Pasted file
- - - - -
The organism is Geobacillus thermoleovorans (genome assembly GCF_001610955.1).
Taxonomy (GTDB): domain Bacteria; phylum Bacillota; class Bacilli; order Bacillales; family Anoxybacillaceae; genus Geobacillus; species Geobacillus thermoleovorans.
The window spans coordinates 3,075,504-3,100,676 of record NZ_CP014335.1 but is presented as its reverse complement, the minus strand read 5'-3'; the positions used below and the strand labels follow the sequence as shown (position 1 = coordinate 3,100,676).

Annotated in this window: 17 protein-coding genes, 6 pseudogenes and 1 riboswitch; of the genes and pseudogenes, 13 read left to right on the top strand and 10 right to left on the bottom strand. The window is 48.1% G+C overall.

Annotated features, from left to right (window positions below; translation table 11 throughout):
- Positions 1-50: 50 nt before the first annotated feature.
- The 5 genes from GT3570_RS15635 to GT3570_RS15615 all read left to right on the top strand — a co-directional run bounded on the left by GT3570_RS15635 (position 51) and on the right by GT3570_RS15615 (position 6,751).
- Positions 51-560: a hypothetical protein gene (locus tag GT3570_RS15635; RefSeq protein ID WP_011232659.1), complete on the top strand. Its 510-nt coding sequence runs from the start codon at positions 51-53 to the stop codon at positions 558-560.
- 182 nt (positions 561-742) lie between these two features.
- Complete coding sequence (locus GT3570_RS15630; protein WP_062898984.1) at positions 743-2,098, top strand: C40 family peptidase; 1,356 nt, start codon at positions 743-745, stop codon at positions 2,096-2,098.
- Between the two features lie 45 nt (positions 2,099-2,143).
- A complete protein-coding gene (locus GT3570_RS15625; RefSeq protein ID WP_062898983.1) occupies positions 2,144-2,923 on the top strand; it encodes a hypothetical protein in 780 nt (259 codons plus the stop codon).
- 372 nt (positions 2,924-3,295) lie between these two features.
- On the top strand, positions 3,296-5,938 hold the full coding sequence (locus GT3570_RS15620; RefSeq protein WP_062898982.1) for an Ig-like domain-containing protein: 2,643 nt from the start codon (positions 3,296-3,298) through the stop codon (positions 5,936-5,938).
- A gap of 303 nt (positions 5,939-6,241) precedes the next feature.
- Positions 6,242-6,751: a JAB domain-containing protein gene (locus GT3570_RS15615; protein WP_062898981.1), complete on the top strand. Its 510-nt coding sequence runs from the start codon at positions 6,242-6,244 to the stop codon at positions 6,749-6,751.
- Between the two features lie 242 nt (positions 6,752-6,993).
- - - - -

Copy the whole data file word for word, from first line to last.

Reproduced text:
The organism is Geobacillus thermoleovorans (genome assembly GCF_001610955.1).
Taxonomy (GTDB): domain Bacteria; phylum Bacillota; class Bacilli; order Bacillales; family Anoxybacillaceae; genus Geobacillus; species Geobacillus thermoleovorans.
The window spans coordinates 3,075,504-3,100,676 of record NZ_CP014335.1 but is presented as its reverse complement, the minus strand read 5'-3'; the positions used below and the strand labels follow the sequence as shown (position 1 = coordinate 3,100,676).

Annotated in this window: 17 protein-coding genes, 6 pseudogenes and 1 riboswitch; of the genes and pseudogenes, 13 read left to right on the top strand and 10 right to left on the bottom strand. The window is 48.1% G+C overall.

Annotated features, from left to right (window positions below; translation table 11 throughout):
- Positions 1-50: 50 nt before the first annotated feature.
- The 5 genes from GT3570_RS15635 to GT3570_RS15615 all read left to right on the top strand — a co-directional run bounded on the left by GT3570_RS15635 (position 51) and on the right by GT3570_RS15615 (position 6,751).
- Positions 51-560: a hypothetical protein gene (locus tag GT3570_RS15635; RefSeq protein ID WP_011232659.1), complete on the top strand. Its 510-nt coding sequence runs from the start codon at positions 51-53 to the stop codon at positions 558-560.
- 182 nt (positions 561-742) lie between these two features.
- Complete coding sequence (locus GT3570_RS15630; protein WP_062898984.1) at positions 743-2,098, top strand: C40 family peptidase; 1,356 nt, start codon at positions 743-745, stop codon at positions 2,096-2,098.
- Between the two features lie 45 nt (positions 2,099-2,143).
- A complete protein-coding gene (locus GT3570_RS15625; RefSeq protein ID WP_062898983.1) occupies positions 2,144-2,923 on the top strand; it encodes a hypothetical protein in 780 nt (259 codons plus the stop codon).
- 372 nt (positions 2,924-3,295) lie between these two features.
- On the top strand, positions 3,296-5,938 hold the full coding sequence (locus GT3570_RS15620; RefSeq protein WP_062898982.1) for an Ig-like domain-containing protein: 2,643 nt from the start codon (positions 3,296-3,298) through the stop codon (positions 5,936-5,938).
- A gap of 303 nt (positions 5,939-6,241) precedes the next feature.
- Positions 6,242-6,751: a JAB domain-containing protein gene (locus GT3570_RS15615; protein WP_062898981.1), complete on the top strand. Its 510-nt coding sequence runs from the start codon at positions 6,242-6,244 to the stop codon at positions 6,749-6,751.
- Between the two features lie 242 nt (positions 6,752-6,993).